July 13th, 2010
I once interviewed Roger Ebert back in 2001. (It happened via a brief e-mail exchange, I remember him as exceedingly gracious, and I’ve been a huge fan of his ever since.) But I also remember asking specifically — nine years ago — whether he had a “dream PDA” that he’d like to see someday? After all, he was a newsman (and a Pulitzer Prize-winning columnist.) Wouldn’t he like to read newspapers on a special tablet-sized reading device?
And his answer surprised me.
“For my news I still prefer the voluptuous combination of newsprint and coffee in the morning.”
Spoken like a newsman. Although to be fair, Ebert has always spent a lot of time surfing the web, and acknowledged that those tiny 2001 screens (and tinier keyboards) were also driving him crazy. And he was even more sensitive to the keyboard problems because — guess what? — he’s a professional writer. “A writer lives through a keyboard,” Ebert e-mailed me. “Palm Pilots are useful for people who don’t write a lot and need phone numbers, a calendar, etc.”
So now it’s 2010, and I had to wonder: had Ebert changed his mind when he heard about the Kindle?
I did a Google search to see if I could find a recent comment, and found two Ebert links that didn’t answer my question and one that did. But first I’d found a touching essay from a blogger who’s an even bigger fan of Roger Ebert fan than I am. (When his oldest son got married, the blogger wanted to present his son with a very special gift, and finally settled on: a copy of Roger Ebert’s The Great Movies. Plus two other books…) “The more I read from his keyboard, the more I understand why he won a Pulitzer and is considered America’s best pundit,” the blogger wrote.
“His love for books is obvious. And, of course, his love for books helps explain the depth of his thinking and his writing.
This is a blog primarily about business books. But underlying it is a simple love of books. Roger Ebert has given us a great read to remind us about our own love for books.”
So naturally, I followed the link…
And there I read a gloriously rambling essay by Roger Ebert himself (written just eight months ago) called Books Do Furnish a Life. During the course of it, Ebert mentions one book after another that he’s cherished through his 67 years of life, and then admits that he still has a home library that’s filled with 3,000 different books. “Of course I cannot do without a single one of these possessions,” he writes, including more or less “every book I have owned since I was seven, starting with Huckleberry Finn.” He has trouble throwing away any of the treasured reminders of great reading experiences, and in a sweet conclusion, considers whether what he really needs is just a cozy private place where he can sit and read his favorites. Except that then he’d miss his wife.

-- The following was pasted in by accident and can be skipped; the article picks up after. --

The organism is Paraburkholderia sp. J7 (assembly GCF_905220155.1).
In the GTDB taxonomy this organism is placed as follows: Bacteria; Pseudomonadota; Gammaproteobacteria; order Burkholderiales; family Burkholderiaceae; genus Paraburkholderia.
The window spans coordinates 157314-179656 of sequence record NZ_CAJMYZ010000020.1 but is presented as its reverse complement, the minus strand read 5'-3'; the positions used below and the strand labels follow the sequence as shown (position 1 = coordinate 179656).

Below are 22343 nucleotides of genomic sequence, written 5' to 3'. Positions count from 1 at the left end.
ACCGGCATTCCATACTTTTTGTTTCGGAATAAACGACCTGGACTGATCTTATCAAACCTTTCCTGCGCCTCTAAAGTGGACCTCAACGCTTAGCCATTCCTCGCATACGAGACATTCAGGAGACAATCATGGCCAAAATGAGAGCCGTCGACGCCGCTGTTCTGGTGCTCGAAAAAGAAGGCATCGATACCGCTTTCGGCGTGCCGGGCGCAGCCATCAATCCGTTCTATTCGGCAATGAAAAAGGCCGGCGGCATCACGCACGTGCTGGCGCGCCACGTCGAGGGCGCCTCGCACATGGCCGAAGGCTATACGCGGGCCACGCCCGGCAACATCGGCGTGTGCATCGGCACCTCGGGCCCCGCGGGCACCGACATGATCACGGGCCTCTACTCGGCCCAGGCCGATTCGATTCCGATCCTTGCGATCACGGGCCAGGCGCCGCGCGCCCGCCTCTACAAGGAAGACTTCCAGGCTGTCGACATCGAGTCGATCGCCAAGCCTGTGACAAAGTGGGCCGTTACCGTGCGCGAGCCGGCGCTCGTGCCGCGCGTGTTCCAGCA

And his other 3,000 books.
I was a little confused by the format of the blog post, but at the end Ebert seemed to approvingly quote a 22-year-old reader in Arizona who had a humorous observation of her own. “I love how the kindle is marketed as a ‘wireless reading device’ – isn’t that what a book is?” And soon I’d discovered the third link, where Roger Ebert finally shared his own personal feelings about the Kindle….
It was in a fairly technical essay where Ebert explained why he prefers seeing films in celluloid prints (vs. newer digital projection systems), titled Why I’m So Conservative.
“In the earliest days of home video, I published an article in The Atlantic calling for a ‘wood-burning cinema.” In recoil from the picture quality of early tapes, I called for the development of low-cost 16mm projectors for the home. No, this didn’t have the invisible quotation marks of satire around it. Seldom has a bright idea of mine been more excitingly insane…”
It’s hard to argue with his fondness, and the memories that go along with them. And it’s in the essay’s final sentence where he mentions the Kindle — and then brings all these themes together.
“I love silent films. I miss radio drama. In some matters, I feel almost like a reactionary. I love books, for example. Physical books with pages, bindings, tactile qualities and even smell. Once a year I take down my hardbound copy of the works of Ambrose Bierce, purchased for $1.99 by mail order when I was about 11, simply to inhale it. Still as curiously pungent as ever. I summarily reject any opportunity to read a book by digital means, no matter how fervently Andy Ihnatko praises his Kindle. Somehow a Kindle sounds like it would be useful for the wood-burning cinema.”
It’s an argument I’ve heard before, though I’ve never heard it expressed quite so eloquently. The wry resistance of my hero left me a little stunned, until I realized that the two of us also shared a tremendous common ground. After all, maybe Roger Ebert doesn’t love the Kindle.
But he definitely loves reading…